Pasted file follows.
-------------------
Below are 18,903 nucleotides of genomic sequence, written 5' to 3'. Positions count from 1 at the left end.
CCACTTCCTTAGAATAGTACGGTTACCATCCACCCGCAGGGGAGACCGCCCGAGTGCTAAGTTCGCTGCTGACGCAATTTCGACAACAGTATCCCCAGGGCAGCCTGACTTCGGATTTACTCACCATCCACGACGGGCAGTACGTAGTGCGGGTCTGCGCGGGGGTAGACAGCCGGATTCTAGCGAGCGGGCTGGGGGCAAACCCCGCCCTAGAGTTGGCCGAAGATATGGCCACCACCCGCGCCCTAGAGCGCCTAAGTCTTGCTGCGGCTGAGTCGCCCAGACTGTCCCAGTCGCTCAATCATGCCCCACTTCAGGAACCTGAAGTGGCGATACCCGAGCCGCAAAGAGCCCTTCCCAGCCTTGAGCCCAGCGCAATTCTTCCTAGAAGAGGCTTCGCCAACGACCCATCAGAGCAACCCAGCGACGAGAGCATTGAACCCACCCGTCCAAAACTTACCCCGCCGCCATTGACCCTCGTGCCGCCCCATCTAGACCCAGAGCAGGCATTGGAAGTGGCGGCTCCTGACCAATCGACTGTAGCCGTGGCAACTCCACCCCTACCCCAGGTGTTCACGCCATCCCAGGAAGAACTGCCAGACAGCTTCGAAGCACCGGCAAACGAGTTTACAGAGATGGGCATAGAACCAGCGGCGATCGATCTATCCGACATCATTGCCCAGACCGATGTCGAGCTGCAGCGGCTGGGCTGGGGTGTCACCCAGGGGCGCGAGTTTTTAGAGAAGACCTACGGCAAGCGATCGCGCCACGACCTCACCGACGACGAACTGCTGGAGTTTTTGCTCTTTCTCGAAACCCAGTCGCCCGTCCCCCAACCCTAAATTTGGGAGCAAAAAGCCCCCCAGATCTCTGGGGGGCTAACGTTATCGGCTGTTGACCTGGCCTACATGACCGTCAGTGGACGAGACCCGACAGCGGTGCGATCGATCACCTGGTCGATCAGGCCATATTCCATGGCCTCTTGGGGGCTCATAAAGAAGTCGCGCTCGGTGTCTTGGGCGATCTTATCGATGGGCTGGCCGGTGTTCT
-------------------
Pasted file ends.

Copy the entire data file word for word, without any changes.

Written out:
Below are 18,903 nucleotides of genomic sequence, written 5' to 3'. Positions count from 1 at the left end.
CCACTTCCTTAGAATAGTACGGTTACCATCCACCCGCAGGGGAGACCGCCCGAGTGCTAAGTTCGCTGCTGACGCAATTTCGACAACAGTATCCCCAGGGCAGCCTGACTTCGGATTTACTCACCATCCACGACGGGCAGTACGTAGTGCGGGTCTGCGCGGGGGTAGACAGCCGGATTCTAGCGAGCGGGCTGGGGGCAAACCCCGCCCTAGAGTTGGCCGAAGATATGGCCACCACCCGCGCCCTAGAGCGCCTAAGTCTTGCTGCGGCTGAGTCGCCCAGACTGTCCCAGTCGCTCAATCATGCCCCACTTCAGGAACCTGAAGTGGCGATACCCGAGCCGCAAAGAGCCCTTCCCAGCCTTGAGCCCAGCGCAATTCTTCCTAGAAGAGGCTTCGCCAACGACCCATCAGAGCAACCCAGCGACGAGAGCATTGAACCCACCCGTCCAAAACTTACCCCGCCGCCATTGACCCTCGTGCCGCCCCATCTAGACCCAGAGCAGGCATTGGAAGTGGCGGCTCCTGACCAATCGACTGTAGCCGTGGCAACTCCACCCCTACCCCAGGTGTTCACGCCATCCCAGGAAGAACTGCCAGACAGCTTCGAAGCACCGGCAAACGAGTTTACAGAGATGGGCATAGAACCAGCGGCGATCGATCTATCCGACATCATTGCCCAGACCGATGTCGAGCTGCAGCGGCTGGGCTGGGGTGTCACCCAGGGGCGCGAGTTTTTAGAGAAGACCTACGGCAAGCGATCGCGCCACGACCTCACCGACGACGAACTGCTGGAGTTTTTGCTCTTTCTCGAAACCCAGTCGCCCGTCCCCCAACCCTAAATTTGGGAGCAAAAAGCCCCCCAGATCTCTGGGGGGCTAACGTTATCGGCTGTTGACCTGGCCTACATGACCGTCAGTGGACGAGACCCGACAGCGGTGCGATCGATCACCTGGTCGATCAGGCCATATTCCATGGCCTCTTGGGGGCTCATAAAGAAGTCGCGCTCGGTGTCTTGGGCGATCTTATCGATGGGCTGGCCGGTGTTCT